- The interviewer and the patient then join the main group for feedback and discussion using a positive and appreciative methodology led by the course facilitators (total 30 minutes)
- All discussion and feedback will be done in a positive way that values and appreciates all participants.
Where appropriate, there may be opportunity to re-enact parts of interviews.
Module 1: The Beginning – starting the consultation
Module 2: Asking difficult questions
Module 3: Dealing with challenging behaviours
Module 4: The End: Ending the session
- The session will be introduced, including a short presentation.
- Volunteers will be sought to do the interviews.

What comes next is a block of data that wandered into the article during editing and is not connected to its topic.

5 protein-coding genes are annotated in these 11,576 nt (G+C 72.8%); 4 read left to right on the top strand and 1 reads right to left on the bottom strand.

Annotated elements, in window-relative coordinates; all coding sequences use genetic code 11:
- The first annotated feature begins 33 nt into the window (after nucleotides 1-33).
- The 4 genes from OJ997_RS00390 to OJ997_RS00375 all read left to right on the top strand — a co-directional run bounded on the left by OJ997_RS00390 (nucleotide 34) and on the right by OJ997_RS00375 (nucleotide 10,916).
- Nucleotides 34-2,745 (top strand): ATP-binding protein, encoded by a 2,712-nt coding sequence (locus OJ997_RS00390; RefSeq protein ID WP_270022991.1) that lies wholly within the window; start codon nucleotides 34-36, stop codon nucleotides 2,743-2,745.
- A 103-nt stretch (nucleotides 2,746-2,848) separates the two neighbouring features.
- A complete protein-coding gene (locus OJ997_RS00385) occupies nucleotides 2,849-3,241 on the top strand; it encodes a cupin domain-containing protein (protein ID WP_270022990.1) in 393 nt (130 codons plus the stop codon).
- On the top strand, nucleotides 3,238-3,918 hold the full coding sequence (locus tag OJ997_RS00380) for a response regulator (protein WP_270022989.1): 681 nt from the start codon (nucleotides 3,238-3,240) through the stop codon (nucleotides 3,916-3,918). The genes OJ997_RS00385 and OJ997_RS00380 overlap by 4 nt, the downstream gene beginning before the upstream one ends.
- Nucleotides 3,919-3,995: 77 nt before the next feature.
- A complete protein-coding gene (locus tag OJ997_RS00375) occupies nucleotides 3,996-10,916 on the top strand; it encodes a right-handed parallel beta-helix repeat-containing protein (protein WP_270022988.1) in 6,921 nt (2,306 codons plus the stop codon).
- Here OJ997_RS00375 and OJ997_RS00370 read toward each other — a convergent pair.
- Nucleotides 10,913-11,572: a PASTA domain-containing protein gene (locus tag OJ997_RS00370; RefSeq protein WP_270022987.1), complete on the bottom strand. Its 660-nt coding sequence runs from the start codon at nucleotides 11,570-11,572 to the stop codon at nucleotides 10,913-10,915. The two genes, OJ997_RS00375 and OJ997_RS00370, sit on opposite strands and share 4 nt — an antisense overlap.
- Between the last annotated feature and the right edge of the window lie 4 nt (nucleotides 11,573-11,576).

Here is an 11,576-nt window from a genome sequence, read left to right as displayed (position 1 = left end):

- Each interview will last approximately ten minutes, followed by discussion in the whole group facilitated by the three faculty.
The format of this will be:
- the interviewer will first be asked to identify specific things on which they wish to receive feedback
- one participant will identify two things that they felt were done well by the interviewer
- another participant will identify two things that could be done differently
- the “patient” will then have an opportunity to comment if they wish, followed by discussion in the whole group including the “patient”
- The session will be formally closed. (Feedback to be collected)
How to Write a Scientific Paper
Course Director: Sophia Frangou (United States of America)
Course Description: Scientific research is essential in improving care of patients with mental health problems. European Psychiatry is the official journal of the European Psychiatric Association and is published since 1986 with the aim to improve the lives of patients with psychiatric disorders and to promote professional excellence through education and research.